During World War I, Britain's position was not easy, including at sea. In this respect, the British were hardest hit by German submarines, which went on to the so-called "unlimited sea warfare". The and here ordinary seagulls, which had one extremely useful habit, came to the rescue of the British.
During the First World War, Germany was one of the leading countries in terms of the number of combat submarines. More importantly, the German fleet was perhaps the most effective in this area. With the escalation of the conflict on land, there was an aggravation of the conflict at sea. The more difficult the position of the German Empire became, the more desperate the battle was led by its fleet. Starting with pinpoint raider operations, when submarines attack only military targets, the Germans switched to unlimited naval war - they simply began to sink all ships of the Entente countries, including non-military ones.
By 1917, the situation at sea for the British was very difficult, despite the fact that Germany was clearly gradually weakening. The submarines of the Germans brought huge problems to both the combat and merchant fleets of the Entente. The only problem was that with the then development of technology, it was extremely problematic to detect submarines.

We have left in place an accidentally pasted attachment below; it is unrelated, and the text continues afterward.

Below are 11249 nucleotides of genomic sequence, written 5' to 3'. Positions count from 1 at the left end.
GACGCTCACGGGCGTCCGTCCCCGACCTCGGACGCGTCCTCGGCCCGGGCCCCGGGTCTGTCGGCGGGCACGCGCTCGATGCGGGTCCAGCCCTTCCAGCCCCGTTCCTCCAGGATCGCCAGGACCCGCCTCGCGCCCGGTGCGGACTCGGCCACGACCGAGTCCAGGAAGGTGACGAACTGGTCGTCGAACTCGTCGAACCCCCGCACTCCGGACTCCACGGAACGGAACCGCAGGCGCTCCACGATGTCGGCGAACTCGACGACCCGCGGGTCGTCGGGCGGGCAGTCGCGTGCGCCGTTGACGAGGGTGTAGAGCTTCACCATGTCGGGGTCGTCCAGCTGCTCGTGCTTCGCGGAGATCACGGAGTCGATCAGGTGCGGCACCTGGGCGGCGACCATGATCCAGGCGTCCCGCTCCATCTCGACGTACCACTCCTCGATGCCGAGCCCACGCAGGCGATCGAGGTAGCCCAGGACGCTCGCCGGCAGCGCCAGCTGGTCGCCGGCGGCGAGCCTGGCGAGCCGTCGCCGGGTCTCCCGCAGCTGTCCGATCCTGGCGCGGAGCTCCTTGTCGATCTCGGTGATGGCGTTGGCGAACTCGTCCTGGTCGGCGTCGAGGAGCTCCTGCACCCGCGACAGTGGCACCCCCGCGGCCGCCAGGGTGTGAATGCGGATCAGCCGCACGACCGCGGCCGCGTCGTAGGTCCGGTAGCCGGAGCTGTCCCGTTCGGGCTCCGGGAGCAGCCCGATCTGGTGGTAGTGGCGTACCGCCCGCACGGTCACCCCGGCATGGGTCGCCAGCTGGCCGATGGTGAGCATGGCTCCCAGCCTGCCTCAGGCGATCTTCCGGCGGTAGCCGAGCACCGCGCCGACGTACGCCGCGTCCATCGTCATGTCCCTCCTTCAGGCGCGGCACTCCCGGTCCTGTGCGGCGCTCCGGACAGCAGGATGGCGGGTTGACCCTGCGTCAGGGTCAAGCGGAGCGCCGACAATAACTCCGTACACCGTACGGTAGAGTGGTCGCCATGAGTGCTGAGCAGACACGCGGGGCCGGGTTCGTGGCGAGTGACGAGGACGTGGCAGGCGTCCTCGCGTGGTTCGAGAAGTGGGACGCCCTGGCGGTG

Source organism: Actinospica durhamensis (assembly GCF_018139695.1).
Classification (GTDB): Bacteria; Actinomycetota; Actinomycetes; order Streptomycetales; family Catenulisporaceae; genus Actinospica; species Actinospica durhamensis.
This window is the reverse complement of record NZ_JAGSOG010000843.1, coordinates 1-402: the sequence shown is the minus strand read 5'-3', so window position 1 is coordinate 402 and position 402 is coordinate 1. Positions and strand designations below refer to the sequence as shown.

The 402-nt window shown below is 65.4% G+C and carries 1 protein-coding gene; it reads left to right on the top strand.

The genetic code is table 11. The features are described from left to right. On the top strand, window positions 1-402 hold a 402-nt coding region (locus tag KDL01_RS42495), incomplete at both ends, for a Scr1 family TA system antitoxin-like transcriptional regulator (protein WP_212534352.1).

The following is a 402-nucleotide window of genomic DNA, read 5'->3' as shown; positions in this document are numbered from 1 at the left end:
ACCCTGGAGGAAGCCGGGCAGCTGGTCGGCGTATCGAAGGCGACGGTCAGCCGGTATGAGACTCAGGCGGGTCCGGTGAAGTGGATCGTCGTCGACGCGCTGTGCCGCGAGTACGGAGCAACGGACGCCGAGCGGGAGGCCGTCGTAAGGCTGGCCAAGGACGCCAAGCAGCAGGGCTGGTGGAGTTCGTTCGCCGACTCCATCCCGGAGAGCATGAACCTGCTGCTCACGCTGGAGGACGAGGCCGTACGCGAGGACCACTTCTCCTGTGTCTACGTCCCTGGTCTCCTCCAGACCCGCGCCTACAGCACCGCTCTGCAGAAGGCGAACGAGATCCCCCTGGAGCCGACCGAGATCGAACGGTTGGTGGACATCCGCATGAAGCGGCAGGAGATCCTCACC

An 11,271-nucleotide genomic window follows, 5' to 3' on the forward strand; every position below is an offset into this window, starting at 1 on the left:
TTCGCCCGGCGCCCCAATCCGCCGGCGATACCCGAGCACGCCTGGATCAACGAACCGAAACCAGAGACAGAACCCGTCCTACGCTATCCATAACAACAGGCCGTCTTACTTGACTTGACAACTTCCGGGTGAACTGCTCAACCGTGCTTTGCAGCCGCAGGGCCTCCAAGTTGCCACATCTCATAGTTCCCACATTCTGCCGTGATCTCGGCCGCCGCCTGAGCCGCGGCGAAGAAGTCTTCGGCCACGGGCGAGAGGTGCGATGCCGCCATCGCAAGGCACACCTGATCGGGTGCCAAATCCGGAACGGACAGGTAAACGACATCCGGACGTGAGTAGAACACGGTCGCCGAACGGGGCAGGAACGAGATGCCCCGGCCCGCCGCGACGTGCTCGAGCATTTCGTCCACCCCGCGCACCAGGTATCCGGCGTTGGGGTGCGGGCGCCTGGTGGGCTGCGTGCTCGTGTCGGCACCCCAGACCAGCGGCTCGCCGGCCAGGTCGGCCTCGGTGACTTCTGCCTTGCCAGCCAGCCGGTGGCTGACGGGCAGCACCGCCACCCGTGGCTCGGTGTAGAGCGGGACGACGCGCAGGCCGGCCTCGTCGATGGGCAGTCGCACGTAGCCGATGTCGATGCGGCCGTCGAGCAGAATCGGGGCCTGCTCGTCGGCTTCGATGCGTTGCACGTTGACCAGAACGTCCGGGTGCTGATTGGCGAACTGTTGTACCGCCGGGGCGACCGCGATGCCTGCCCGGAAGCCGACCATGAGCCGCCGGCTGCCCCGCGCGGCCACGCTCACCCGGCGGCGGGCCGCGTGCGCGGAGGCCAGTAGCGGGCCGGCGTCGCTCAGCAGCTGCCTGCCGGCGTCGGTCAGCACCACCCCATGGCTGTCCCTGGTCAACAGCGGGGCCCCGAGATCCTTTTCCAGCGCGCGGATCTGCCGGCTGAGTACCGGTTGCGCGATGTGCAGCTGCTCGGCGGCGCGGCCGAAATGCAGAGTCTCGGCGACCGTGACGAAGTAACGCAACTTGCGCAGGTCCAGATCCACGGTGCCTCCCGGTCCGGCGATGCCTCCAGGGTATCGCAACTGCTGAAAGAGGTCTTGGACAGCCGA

It is for this reason that the maritime department proposed a bold project for the use of gulls. The military suggested that the tendency of seagulls to sit on anything that protrudes from the water can play into their hands. The British hoped to be able to train birds to land on the raised periscopes of submarines. This was to facilitate the search and subsequent destruction of German submarines. Especially for this, many beaches of the United Kingdom were ordered to put carved out of wood periscopes, painted black. Surprisingly, the seagulls did land on them. True, it did not work to "train" the birds to search for submarines at sea.